"It's important to remember that the virus strain isolated fromthe swine in this study is distinct from the strains known to causedisease in humans," explains Dr. Meng. "Still, further studies areneeded to determine whether swine hepatitis E virus is species-specific or is circulating in the human population without causingdisease. These subclinical infections of humans with swine hepatitisE virus might explain the relatively high prevalence of hepatitis Eantibodies in healthy individuals in the United States."
If that were the case, says Dr. Meng, the strong immunologiccross-reactivity of the swine and human strains suggests that swinehepatitis E virus could prove useful as a vaccine against the humanvirus. The similarities between the swine and human viruses alsosuggest that pigs might provide an alternative animal model forstudying hepatitis E virus infection. Currently, scientists must useexpensive primate models to study the virus.
"The possibility that swine hepatitis E virus may infect humansalso raises a public health concern regarding the use of pig organs inhuman transplantation," cautions Dr. Purcell. "Nonpathogenic pigviruses could possibly become pathogenic in human transplantrecipients, particularly since transplant patients receive immune-suppressing drugs."
Apart from these concerns, Dr. Purcell adds, there is noevidence that the pig virus poses any threat to healthy humans orpigs.
"Swine hepatitis E virus is probably common throughout theworld," he says. "Antibodies to hepatitis E or related agents havebeen found in healthy swine as well as in several other species ofdomesticated and wild animals in a number of countries. Similarly,such antibodies have been found in most human populations, evenwhere hepatitis E disease does not occur. Furthermore, the degreeof genetic divergence of the swine virus from human hepatitis E virussuggests that it has been around for a long time."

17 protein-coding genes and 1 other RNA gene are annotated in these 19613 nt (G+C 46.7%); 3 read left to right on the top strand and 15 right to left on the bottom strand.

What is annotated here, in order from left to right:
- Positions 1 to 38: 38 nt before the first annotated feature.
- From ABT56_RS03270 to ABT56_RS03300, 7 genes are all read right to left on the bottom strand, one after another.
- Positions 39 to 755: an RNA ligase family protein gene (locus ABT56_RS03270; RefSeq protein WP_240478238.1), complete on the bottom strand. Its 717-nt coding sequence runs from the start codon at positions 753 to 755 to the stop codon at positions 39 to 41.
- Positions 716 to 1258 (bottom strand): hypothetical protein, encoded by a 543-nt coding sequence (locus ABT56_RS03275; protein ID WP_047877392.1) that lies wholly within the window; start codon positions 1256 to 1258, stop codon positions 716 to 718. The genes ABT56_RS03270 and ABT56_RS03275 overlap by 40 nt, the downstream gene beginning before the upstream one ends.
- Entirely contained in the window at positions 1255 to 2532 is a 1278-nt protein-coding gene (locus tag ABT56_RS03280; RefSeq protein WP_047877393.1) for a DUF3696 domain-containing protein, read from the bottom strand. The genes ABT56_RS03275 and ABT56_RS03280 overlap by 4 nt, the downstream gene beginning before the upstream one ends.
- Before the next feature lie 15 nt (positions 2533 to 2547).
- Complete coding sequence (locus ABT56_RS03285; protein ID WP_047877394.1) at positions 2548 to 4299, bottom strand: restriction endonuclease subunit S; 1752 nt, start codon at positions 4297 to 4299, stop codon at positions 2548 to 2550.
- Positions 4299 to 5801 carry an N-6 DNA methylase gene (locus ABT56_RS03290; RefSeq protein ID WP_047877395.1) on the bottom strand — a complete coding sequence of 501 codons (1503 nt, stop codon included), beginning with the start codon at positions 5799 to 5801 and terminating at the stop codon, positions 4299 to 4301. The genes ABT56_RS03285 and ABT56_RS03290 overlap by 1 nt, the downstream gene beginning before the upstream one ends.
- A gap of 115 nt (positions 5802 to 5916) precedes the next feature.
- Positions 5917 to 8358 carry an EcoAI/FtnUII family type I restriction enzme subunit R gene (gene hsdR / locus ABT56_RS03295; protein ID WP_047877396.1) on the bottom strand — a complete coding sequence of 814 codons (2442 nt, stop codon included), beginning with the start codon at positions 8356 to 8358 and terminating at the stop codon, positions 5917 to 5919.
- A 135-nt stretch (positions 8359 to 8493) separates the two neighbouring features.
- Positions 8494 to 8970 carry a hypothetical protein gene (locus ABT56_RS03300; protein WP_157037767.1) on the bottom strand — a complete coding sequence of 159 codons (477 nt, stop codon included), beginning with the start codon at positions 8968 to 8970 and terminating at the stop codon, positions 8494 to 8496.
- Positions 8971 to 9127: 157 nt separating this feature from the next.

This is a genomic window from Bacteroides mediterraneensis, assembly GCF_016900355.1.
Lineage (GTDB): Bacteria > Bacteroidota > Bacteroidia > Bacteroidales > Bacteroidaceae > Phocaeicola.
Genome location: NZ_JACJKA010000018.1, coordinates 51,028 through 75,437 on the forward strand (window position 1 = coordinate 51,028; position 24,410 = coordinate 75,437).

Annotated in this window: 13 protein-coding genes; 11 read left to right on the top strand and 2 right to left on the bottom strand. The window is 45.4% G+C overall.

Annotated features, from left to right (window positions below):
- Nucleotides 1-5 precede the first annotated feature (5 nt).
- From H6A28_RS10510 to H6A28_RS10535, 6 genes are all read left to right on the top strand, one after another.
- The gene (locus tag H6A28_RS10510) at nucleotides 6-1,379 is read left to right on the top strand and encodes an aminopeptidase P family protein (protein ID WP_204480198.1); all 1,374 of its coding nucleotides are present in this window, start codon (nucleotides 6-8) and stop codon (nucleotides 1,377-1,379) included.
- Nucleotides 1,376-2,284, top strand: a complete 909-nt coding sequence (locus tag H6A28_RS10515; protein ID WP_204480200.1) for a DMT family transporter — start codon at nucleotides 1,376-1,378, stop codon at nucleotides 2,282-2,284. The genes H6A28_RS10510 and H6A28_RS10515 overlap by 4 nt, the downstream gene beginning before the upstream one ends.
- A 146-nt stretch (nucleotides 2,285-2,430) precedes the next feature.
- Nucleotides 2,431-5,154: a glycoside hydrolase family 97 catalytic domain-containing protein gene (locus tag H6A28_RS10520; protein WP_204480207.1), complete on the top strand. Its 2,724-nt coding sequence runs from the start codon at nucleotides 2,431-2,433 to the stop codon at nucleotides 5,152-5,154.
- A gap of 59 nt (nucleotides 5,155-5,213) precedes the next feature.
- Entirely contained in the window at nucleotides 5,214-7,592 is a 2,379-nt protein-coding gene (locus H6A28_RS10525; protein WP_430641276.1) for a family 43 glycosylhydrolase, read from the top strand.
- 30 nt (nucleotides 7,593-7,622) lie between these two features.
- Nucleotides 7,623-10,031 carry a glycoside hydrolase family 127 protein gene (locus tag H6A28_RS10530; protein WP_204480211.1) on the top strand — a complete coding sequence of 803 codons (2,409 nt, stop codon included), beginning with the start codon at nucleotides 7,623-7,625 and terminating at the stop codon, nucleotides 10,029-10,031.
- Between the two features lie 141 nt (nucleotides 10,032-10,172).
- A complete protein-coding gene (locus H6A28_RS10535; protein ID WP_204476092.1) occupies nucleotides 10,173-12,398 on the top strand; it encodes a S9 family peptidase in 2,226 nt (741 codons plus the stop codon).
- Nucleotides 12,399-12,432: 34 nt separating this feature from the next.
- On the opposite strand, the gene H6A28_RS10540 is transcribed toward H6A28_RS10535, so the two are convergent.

In addition to the NIAID scientists, collaborators on this studyinclude Patrick G. Halbur, D.V.M., Ph.D., of the Iowa State UniversityCollege of Veterinary Medicine; Dale M. Webb, D.V.M., Ph.D., of theIllinois Department of Agriculture; James R. Lehman, D.V.M., ofAtlanta, Ill.; and other veterinarians in Iowa and Illinois.
NIAID, a component of the National Institutes of Health (NIH),supports research on AIDS, malaria and other infectious diseases, aswell as allergies and immunology. NIH and CDC are agencies of theU.S. Department of Health and Human Services. ###
Press releases, fact sheets and other NIAID-related materials areavailable on the Internet via the NIAID home page athttp://www.niaid.nih.gov.
The above post is reprinted from materials provided by National Institute of Allergy and Infectious Diseases. Note: Materials may be edited for content and length.